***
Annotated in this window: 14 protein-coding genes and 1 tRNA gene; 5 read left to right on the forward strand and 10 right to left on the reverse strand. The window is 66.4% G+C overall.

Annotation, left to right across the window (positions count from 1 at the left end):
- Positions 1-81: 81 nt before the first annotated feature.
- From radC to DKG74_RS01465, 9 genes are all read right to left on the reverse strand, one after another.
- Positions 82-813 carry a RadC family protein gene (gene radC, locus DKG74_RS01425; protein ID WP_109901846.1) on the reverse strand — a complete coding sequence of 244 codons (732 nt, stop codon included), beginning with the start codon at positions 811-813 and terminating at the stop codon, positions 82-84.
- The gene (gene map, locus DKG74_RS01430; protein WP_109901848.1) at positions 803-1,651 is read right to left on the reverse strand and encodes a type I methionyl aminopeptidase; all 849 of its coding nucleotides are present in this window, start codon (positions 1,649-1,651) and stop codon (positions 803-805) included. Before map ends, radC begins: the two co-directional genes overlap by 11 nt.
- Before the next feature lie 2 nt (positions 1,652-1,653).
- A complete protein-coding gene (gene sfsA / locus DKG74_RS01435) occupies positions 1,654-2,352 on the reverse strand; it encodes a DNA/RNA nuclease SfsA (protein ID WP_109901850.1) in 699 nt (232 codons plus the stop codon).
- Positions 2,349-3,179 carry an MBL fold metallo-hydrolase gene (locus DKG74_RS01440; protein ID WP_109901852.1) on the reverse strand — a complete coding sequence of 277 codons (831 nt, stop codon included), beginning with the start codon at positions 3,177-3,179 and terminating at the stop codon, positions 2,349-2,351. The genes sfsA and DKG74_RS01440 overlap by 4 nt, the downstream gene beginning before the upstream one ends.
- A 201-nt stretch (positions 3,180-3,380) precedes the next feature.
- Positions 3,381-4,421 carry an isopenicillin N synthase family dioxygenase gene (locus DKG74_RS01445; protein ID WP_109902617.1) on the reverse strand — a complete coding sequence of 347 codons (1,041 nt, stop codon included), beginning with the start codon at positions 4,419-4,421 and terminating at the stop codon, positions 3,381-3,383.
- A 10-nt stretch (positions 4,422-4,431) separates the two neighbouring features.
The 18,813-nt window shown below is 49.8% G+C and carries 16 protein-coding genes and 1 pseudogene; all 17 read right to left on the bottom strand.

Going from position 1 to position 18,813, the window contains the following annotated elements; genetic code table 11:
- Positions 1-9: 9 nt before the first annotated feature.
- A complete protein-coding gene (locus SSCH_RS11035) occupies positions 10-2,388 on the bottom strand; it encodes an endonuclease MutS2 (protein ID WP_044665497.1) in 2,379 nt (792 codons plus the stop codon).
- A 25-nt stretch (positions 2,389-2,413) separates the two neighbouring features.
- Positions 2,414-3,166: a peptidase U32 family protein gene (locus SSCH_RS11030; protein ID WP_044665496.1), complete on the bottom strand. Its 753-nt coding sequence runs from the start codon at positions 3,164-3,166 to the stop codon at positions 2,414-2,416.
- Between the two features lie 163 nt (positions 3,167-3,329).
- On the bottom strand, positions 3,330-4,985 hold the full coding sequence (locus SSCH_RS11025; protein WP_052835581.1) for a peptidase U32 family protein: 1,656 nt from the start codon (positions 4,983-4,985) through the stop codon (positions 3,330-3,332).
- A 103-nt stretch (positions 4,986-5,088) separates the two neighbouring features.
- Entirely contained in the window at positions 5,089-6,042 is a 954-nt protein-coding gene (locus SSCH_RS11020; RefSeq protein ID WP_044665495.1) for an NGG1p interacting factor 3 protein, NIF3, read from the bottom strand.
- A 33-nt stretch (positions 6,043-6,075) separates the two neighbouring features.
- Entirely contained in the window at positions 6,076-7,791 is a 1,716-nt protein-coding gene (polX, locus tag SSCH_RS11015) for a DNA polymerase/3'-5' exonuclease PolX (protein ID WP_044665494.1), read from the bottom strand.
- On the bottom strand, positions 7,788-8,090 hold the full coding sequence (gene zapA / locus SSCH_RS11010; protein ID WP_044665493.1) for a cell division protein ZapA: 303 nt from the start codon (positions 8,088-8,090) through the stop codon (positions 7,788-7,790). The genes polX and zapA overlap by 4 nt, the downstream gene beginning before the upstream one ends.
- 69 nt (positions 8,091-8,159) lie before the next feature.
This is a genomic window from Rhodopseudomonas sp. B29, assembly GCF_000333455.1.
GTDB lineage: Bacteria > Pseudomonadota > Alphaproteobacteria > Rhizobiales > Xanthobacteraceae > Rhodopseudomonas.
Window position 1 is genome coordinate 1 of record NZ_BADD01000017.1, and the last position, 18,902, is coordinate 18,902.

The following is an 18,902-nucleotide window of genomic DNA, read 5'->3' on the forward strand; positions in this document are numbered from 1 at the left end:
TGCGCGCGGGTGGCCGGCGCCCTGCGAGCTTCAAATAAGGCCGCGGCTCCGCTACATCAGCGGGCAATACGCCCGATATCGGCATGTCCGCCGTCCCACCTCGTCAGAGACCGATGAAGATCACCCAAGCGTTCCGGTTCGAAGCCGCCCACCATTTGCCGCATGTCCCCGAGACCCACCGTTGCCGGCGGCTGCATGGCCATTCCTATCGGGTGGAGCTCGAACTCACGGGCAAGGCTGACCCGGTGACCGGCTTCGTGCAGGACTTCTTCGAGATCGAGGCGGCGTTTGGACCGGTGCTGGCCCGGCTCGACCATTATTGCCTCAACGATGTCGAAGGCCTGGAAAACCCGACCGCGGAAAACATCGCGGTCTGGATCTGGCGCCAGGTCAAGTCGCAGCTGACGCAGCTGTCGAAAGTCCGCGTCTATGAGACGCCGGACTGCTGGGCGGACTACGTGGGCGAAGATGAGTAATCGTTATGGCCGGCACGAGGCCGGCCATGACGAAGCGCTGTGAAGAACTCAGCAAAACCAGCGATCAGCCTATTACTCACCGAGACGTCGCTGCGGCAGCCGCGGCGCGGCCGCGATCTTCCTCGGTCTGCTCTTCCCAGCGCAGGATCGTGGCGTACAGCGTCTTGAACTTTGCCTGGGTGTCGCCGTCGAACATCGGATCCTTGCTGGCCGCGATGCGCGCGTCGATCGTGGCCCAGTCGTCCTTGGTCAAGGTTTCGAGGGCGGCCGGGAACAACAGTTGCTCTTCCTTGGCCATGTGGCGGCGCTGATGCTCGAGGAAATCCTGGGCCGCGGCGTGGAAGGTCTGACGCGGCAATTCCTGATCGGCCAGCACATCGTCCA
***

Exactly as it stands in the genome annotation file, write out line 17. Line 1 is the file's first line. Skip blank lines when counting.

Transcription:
- A 25-nt stretch (positions 2,389-2,413) separates the two neighbouring features.